Latin American Asbestos Events 2006
In the run-up to this year's International Workers' Memorial Day (April 28), key events were held in Latin America which highlighted the on-going struggle to protect workers and the public from deadly asbestos exposures. The following notes give an indication of the breadth of issues covered and the grass-roots support which these events attracted.
April 20-21, 2006: A meeting of Latin American trade unionists was held in São Caetano do Sul Brazil by the Building and Woodworkers International (BWI). BWI representatives from Guatemala, Brazil, Peru, Columbia, Argentina, Paraguay, Chile and Panama attended the sessions along with representatives from NGOs including: Fernanda Giannasi and members of ABREA, the Brazilian association representing asbestos victims, and Kyla Sentes from Ban Asbestos Canada. Speaking about this event, Fernanda Giannasi said: The participation of different social partners at this important regional meeting of trade unionists illustrates the great strides which are being made in forging the global campaign to ban asbestos.
April 24, 2006: A demonstration and rally were held in Osasco, Brazil1 by ABREA. ABREA members set up a stand in front of the city's most popular shopping mall from where they distributed information on the work of the association and the on-going asbestos risk in Brazil, a country which, despite promises by the President, has not banned asbestos. In 2000, the town of Osasco was one of the first Brazilian municipalities to ban asbestos; during the week of asbestos activities, the Mayor of Osasco displayed 50 banners about asbestos hazards throughout the city.
April 26, 2006: An asbestos meeting was held at the Osasco Council Chambers. Speakers included federal and municipal politicians, Eliezer Joao de Souza, President of ABREA, Fernanda Giannasi, Kyla Sentes and Laurie Kazan-Allen of the International Ban Asbestos Secretariat.
April 25-27: The delegates at the Asbestos Symposium for Latin American Countries, an event organized by Fundacentro and held at its Sao Paulo headquarters, included representatives from Argentina, Brazil, Chile, Cuba, Ecuador, Mexico, Nicaragua, Peru, Uruguay, and Venezuela. A declaration (see Appendix A) adopted unanimously by the delegates recommended that:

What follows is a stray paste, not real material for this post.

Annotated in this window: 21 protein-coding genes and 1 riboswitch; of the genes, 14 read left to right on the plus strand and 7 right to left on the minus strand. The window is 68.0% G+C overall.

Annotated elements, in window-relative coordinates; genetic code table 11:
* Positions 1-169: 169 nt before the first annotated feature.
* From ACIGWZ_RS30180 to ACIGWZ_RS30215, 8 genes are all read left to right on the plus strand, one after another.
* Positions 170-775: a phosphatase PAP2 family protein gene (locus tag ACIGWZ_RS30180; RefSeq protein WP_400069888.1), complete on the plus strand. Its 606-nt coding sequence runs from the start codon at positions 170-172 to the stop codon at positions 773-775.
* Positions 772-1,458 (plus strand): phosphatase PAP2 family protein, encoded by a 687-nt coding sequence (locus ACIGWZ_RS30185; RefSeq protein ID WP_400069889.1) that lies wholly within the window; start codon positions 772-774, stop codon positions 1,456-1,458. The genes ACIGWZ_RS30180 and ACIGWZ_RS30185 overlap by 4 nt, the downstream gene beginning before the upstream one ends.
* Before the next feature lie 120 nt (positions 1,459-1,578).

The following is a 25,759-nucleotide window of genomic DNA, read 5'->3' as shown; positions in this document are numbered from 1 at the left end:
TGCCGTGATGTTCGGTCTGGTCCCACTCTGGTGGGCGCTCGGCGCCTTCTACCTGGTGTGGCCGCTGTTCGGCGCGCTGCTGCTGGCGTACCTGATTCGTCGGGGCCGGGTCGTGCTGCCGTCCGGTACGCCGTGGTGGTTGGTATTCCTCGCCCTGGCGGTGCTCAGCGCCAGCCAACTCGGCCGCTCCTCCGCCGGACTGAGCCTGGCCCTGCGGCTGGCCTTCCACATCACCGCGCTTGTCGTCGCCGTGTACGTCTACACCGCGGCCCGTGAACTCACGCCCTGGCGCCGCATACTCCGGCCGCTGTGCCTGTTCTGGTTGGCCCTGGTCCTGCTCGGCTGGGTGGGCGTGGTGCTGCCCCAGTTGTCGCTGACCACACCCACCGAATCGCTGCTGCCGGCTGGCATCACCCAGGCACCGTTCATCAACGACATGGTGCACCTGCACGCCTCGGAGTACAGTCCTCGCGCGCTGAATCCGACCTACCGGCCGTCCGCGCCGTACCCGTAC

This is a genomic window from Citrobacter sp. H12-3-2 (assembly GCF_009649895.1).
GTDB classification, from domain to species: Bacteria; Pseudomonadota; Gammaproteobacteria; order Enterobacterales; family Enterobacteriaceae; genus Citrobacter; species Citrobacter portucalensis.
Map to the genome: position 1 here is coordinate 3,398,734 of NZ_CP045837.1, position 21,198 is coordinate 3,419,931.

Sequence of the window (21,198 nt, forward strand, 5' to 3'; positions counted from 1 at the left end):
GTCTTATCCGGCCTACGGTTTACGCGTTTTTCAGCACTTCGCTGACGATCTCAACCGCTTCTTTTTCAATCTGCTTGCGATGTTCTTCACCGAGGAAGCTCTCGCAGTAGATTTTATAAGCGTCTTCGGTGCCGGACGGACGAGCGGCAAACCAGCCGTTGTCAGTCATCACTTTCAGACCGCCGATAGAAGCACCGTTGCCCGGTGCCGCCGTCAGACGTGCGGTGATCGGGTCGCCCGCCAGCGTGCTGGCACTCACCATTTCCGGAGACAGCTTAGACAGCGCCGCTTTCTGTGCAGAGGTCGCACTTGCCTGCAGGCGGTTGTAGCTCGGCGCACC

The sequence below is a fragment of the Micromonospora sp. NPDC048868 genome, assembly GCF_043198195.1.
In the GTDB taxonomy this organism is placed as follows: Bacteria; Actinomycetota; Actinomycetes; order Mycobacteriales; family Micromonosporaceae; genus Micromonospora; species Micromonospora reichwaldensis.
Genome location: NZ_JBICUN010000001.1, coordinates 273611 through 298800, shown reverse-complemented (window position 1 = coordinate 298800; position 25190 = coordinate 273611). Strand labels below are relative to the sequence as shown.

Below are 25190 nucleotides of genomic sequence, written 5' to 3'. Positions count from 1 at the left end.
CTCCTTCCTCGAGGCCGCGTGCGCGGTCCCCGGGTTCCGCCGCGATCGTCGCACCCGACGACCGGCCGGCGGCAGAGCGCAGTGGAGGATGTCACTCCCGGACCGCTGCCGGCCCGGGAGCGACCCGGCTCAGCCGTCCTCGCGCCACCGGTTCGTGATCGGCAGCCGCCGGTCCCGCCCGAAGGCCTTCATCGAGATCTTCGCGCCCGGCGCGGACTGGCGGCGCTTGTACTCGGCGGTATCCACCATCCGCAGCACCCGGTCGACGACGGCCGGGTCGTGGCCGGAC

asbestos bans be adopted by governments which have not already done so; those which have, should begin the progressive elimination of asbestos from national infrastructures;
a National Asbestos Program should be promoted in every country to raise medical, professional, occupational and public awareness of asbestos hazards;
international bodies have an important part to play:
ILO 162 should be revised to eliminate the concept of the safe use of
the WHO's Environmental Health Criteria 203: Chrysotile Asbestos should be widely disseminated;
until asbestos products can be removed, technical support on the safe management of asbestos products in-situ should be provided by the ILO and WHO; these organizations should also advocate and support national efforts to transfer to non-asbestos using technologies.
April 27: A commemorative event for all those who had lost loved ones to asbestos diseases was held at twilight in Aquilino A. dos Santos Square, Osasco; the name of this small square honors one of the first Osasco residents to die of an asbestos-related disease.
April 28: As delegates at the Workshop on Mineral Dusts and the Respiratory System heard presentations on a range of asbestos subjects, including medical developments, prevention of risks, global asbestos policy and the aggressive marketing campaign by the asbestos industry inside the conference hall, outside the building ABREA members from Osasco and São Caetano do Sul Brazil protested the Brazilian Government's failure to ban asbestos.